Mr. Dillon said the Tesla CEO contacted the conservative Christian humor site shortly after Twitter locked out its account on March 20 over a satirical tweet naming Dr. Rachel Levine its “Man of the Year,” and raised the possibility of buying the tech platform.
“We have had some communication with Musk,” Mr. Dillon told The Washington Times. “He wanted to confirm that we had, in fact, been suspended from Twitter. He reached out to us before he publicly asked his followers if they think Twitter ‘rigorously adheres’ to the principle of free expression. He even mused on that call with us that he might need to buy Twitter.”
Mr. Musk asked his 80 million Twitter followers in March 24-26 tweets about the platform’s commitment to transparency and free-speech principles, concluding with the questions, “What should be done?” and “Is a new platform needed?”
“I wouldn’t suggest that The Babylon Bee is the sole reason Musk decided to take action,” said Mr. Dillon. “Censorship is pervasive on the platform, and he‘s been concerned about it for some time. But I do think the absurdity of his favorite satire site getting suspended factored into his decision. Perhaps it was the last straw.”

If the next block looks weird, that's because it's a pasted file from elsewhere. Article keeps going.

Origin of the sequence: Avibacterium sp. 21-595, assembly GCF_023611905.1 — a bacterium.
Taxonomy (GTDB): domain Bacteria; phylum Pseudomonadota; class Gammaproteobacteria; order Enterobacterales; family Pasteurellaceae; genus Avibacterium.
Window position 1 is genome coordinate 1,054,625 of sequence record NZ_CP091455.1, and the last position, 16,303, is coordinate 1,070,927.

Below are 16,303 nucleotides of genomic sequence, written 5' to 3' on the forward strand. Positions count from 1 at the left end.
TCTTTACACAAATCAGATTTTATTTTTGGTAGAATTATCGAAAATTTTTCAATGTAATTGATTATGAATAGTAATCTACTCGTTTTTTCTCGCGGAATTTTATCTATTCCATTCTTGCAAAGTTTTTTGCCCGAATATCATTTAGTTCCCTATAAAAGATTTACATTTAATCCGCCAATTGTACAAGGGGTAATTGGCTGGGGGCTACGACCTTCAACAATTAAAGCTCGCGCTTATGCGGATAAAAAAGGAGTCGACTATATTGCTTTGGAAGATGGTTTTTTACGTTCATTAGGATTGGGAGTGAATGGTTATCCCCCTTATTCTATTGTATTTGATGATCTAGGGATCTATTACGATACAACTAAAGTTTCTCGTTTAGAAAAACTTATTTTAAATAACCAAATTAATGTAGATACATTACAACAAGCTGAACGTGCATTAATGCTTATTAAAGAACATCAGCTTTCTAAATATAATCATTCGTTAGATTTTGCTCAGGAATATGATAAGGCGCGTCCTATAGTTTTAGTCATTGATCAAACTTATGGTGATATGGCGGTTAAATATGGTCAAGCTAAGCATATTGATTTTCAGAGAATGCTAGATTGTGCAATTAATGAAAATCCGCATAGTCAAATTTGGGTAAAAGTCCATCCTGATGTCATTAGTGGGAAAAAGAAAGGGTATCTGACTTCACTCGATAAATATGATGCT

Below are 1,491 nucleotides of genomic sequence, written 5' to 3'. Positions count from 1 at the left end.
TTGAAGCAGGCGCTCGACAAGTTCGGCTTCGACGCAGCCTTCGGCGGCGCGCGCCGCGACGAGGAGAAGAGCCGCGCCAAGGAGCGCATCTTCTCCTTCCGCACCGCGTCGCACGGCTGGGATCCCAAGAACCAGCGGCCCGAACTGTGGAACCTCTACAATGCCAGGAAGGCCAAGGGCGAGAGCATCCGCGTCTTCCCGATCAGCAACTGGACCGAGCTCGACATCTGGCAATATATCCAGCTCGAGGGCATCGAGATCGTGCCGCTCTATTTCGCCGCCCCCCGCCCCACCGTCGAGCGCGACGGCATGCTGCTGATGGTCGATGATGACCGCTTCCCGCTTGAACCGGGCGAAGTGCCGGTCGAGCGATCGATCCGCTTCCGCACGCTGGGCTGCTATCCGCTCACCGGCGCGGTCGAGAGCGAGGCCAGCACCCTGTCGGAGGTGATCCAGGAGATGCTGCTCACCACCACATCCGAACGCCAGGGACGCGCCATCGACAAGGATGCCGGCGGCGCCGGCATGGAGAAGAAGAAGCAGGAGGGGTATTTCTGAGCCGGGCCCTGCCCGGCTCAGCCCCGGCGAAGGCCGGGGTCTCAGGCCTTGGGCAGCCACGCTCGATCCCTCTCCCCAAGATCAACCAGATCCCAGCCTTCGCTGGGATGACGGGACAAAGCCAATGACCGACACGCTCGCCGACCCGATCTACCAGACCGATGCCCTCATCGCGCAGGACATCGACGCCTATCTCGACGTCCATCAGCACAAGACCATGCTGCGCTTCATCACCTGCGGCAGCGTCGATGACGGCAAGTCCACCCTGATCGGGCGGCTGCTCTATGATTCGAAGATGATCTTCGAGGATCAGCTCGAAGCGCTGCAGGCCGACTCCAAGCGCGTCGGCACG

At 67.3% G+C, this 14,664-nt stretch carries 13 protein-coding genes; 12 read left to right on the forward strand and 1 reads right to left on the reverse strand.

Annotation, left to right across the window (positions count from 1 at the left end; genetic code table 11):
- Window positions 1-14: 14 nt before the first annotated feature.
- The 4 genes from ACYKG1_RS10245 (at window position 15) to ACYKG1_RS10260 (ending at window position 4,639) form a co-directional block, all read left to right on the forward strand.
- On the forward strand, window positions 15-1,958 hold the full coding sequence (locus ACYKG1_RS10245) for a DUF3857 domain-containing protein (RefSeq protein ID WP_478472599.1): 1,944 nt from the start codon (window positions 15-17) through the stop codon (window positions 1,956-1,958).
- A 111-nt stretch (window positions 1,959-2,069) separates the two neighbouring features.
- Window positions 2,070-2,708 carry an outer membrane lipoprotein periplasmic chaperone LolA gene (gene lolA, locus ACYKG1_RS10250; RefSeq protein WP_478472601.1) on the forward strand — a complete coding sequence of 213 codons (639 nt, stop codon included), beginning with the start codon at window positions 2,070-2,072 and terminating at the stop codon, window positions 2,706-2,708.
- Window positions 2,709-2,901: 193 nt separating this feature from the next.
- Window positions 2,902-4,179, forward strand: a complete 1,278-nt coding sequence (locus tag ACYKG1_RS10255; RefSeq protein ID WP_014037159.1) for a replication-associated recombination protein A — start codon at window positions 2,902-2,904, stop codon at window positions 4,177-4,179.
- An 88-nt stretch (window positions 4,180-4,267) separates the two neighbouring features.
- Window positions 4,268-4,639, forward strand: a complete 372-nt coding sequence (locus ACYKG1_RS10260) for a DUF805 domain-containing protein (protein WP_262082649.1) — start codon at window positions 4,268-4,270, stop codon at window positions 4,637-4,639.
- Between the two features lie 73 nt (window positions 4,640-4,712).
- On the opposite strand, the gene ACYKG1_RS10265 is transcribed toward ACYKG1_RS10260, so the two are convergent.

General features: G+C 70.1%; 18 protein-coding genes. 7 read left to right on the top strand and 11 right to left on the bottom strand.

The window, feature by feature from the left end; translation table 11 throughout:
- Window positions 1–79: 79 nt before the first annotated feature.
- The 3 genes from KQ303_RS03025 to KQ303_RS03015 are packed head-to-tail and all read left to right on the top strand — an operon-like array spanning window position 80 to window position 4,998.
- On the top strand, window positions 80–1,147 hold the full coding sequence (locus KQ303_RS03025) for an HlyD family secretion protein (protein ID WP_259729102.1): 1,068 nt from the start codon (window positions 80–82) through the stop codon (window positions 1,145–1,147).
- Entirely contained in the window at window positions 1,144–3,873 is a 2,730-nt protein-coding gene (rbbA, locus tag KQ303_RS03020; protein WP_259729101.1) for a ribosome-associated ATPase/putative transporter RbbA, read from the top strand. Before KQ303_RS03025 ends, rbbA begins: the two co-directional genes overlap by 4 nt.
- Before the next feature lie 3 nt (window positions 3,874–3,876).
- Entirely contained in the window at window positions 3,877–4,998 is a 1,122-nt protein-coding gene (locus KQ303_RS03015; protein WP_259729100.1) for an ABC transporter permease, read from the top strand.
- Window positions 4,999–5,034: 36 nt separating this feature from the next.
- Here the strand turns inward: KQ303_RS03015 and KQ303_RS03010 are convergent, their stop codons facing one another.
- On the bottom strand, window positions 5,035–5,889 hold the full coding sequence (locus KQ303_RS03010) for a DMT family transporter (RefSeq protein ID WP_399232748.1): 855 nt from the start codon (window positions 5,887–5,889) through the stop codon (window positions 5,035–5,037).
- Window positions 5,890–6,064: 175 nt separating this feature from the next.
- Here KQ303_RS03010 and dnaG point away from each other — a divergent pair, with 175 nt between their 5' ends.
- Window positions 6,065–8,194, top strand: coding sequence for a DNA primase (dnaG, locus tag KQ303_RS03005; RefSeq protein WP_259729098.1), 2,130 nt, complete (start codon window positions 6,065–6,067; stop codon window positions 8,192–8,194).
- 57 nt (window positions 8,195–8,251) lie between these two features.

Given that Twitter serves as the de facto public town square, failing to adhere to free speech principles fundamentally undermines democracy.
What should be done? https://t.co/aPS9ycji37
— Elon Musk (@elonmusk) March 26, 2022
Twitter has kicked off plenty of big names on the right, none bigger than former President Donald Trump. The platform touched off an outcry in October 2020 for locking the New York Post’s account for 16 days over its bombshell report on Hunter Biden’s laptop.
Last month, Twitter froze several popular accounts, including those belonging to the Bee, Fox host Tucker Carlson, and Turning Point USA CEO Charlie Kirk, for referring to Dr. Levine as a man, a violation of the platform’s “hateful conduct” policy.
The Health and Human Services assistant secretary reportedly transitioned from male to female in 2011 at the age of 53.
“Musk has described himself as a ‘free speech absolutist,’” said Mr. Dillon. “Twitter, on the other hand, has little regard for free expression, despite whatever lip service appears in their mission statement. I think it’s incredible that Musk is using his resources to try and influence Twitter‘s direction.”
“As he noted recently, Twitter is the ‘de facto town square’ of the digital age,” said Mr. Dillon. “If he ends up making a real difference here, his preservation of freedom on this platform will be nothing short of heroic.”